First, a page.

By Alexander Orlov

It’s no secret that the latest success achieved on the field of battle by the Syrian army troops near Deir ez-Zor, when it managed to break the blockade of this city and liberated the better part of its outskirts from the militants of ISIS may turn out to be a temporary success. The situation on the ground remains difficult due to the fact that Damascus had to strips other fronts from most combat capable units in order to make this breakthrough possible, weakening the defenses of its flanks in the ongoing struggle with the forces of international terrorism. In spite of a number of cheerful statements made over the last couple months by Syria’s officials, it’s still too early for celebrating. This has been proven by the unraveling military crisis near Deir ez-Zor that occurred at the end of this month.

When Damascus was relieving Deir ez-Zor, various military experts would suggest that an easy victory achieved in this city occurred largely due to a change in the tactics employed by ISIS. And they were right, since this terrorist group has simply withdrawn all of its elite combat-ready units from the city, leaving behind local militia and mercenary units. Instead those elites units would block the advancement of Syrian-Iranian-Russian troops, preventing a Shia pro-Iranian task force from reaching the settlement of Abu Kamal on the very border with Iraq. This city is instrumental in Tehran’s plan of supplying Damascus with weapons across Iraq. But the advancement was stalled due to the rigid resistance shown by elite ISIS troops supported by the forces dispatched from Raqqa, which is also being defended by local Sunni militia. Yet, the pro-American SDF forces are still unable to capture the city. Apparently it will take them at least 2-3 more weeks.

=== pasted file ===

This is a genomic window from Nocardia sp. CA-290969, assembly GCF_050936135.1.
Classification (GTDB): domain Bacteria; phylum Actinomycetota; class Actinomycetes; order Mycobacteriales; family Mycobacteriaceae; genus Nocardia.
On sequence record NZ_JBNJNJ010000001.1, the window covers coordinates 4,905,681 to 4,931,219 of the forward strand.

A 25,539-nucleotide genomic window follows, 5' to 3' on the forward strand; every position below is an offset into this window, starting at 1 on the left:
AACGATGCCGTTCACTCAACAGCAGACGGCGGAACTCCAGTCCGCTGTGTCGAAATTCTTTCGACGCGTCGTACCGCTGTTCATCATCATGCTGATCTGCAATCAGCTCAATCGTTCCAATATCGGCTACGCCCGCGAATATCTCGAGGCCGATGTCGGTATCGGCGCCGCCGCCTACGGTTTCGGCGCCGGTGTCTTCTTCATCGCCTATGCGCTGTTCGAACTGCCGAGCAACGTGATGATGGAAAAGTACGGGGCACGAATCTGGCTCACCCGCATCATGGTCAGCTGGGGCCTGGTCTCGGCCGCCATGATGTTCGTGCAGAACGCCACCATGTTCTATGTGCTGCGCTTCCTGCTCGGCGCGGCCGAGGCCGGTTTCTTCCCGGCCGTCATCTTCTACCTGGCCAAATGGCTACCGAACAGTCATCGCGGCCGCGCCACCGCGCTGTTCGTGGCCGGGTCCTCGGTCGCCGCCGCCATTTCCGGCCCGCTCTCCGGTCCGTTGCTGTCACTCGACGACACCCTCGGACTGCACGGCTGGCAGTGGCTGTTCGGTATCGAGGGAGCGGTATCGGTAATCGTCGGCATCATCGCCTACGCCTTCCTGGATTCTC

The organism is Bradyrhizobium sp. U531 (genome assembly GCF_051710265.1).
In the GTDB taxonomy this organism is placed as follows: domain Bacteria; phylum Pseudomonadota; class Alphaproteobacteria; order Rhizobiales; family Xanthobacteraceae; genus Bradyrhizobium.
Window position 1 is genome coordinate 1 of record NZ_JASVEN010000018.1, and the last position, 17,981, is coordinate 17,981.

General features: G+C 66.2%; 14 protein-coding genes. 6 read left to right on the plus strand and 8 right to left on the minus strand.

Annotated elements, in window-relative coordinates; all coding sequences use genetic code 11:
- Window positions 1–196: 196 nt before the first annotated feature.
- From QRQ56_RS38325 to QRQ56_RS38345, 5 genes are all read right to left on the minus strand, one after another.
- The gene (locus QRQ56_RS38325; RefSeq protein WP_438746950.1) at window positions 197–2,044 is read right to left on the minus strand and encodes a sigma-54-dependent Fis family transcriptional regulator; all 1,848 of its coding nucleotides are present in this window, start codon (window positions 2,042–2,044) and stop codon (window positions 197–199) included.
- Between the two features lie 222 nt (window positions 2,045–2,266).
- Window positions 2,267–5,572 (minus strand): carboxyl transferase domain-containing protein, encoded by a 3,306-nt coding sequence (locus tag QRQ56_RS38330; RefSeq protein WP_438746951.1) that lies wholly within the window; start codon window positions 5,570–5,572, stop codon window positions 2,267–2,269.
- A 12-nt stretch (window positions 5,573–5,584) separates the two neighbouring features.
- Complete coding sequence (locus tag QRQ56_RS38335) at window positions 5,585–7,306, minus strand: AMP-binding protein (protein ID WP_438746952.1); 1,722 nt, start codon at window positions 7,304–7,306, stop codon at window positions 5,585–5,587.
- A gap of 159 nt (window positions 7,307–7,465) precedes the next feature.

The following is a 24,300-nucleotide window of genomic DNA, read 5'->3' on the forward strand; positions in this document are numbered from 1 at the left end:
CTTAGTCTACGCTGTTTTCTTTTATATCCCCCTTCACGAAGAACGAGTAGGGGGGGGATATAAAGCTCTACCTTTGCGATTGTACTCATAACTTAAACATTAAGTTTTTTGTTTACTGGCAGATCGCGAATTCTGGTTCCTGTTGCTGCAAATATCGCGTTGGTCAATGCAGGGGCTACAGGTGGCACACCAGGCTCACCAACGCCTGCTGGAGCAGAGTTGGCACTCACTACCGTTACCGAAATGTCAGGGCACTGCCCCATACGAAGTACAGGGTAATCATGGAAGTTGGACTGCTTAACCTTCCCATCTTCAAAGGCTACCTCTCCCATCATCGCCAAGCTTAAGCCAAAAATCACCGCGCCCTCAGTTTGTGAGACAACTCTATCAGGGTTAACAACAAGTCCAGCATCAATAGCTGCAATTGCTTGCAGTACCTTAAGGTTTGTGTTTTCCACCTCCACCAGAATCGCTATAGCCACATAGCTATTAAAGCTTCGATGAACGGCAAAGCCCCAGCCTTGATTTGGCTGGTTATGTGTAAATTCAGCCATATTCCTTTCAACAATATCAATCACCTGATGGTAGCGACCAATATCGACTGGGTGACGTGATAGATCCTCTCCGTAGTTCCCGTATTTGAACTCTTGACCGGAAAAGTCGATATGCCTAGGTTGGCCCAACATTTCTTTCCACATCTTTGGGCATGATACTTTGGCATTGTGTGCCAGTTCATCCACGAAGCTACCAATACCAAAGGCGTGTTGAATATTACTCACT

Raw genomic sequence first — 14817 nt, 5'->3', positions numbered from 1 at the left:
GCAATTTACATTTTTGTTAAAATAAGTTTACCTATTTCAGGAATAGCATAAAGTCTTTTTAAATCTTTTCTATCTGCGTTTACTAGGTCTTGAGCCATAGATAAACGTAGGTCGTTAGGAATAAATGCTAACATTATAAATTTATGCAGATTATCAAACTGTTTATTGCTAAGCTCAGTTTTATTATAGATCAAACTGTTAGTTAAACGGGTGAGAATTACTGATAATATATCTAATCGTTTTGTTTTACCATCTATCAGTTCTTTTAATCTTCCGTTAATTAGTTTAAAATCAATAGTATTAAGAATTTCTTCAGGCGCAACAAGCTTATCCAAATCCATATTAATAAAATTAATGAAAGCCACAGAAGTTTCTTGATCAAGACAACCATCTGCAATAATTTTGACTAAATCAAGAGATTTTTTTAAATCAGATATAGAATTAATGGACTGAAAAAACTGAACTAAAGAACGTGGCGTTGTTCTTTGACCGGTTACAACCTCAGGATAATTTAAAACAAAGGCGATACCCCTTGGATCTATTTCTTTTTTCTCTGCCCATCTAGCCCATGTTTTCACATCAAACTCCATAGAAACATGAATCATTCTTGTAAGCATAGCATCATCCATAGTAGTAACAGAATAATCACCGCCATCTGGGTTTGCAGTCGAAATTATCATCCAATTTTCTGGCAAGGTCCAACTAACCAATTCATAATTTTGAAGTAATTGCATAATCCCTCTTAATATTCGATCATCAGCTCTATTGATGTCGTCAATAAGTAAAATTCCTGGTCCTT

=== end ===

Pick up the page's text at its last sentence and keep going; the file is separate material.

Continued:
All this led to ISIS militants launching an offensive across a broad front from Palmyra to Deir ez-Zor at the very end of September, targeting Syrian communications lines in a bid to cut off the main Syrian military supply route – the Palmyra-as-Suhna and then the as-Suhna-Deir ez-Zor supply line. According to various reports, hostilities in the as-Suhna area alone resulted in at least 100 men losing their lives, while Palmyra found itself under attack too. In fact, a 20 miles long strip of the road that supplies Deir ez-Zor fell into the heads of radical militants. ISIS releases reports about dozens of killed Syrian servicemen. High casualties numbers on the part of the Syrian armed forces are hardly surprising, since all of the combat capable forces of the Syrian army have been sent to Deir ez-Zor, with their rear being covered by units of hastily trained soldiers that can hardly resist elite ISIS forces. It’s clear that the Islamic State is planning to occupy as-Suhna in the coming weeks if its going to be allowed to do it. If their offensive is not going to be stopped any time soon we may see Palmyra being besgieded yet again pretty soon. For ISIS Palmyra represents a major prize, since after its liberation Damascus rebuilt and restocked massive supply and ammunition depots in this city.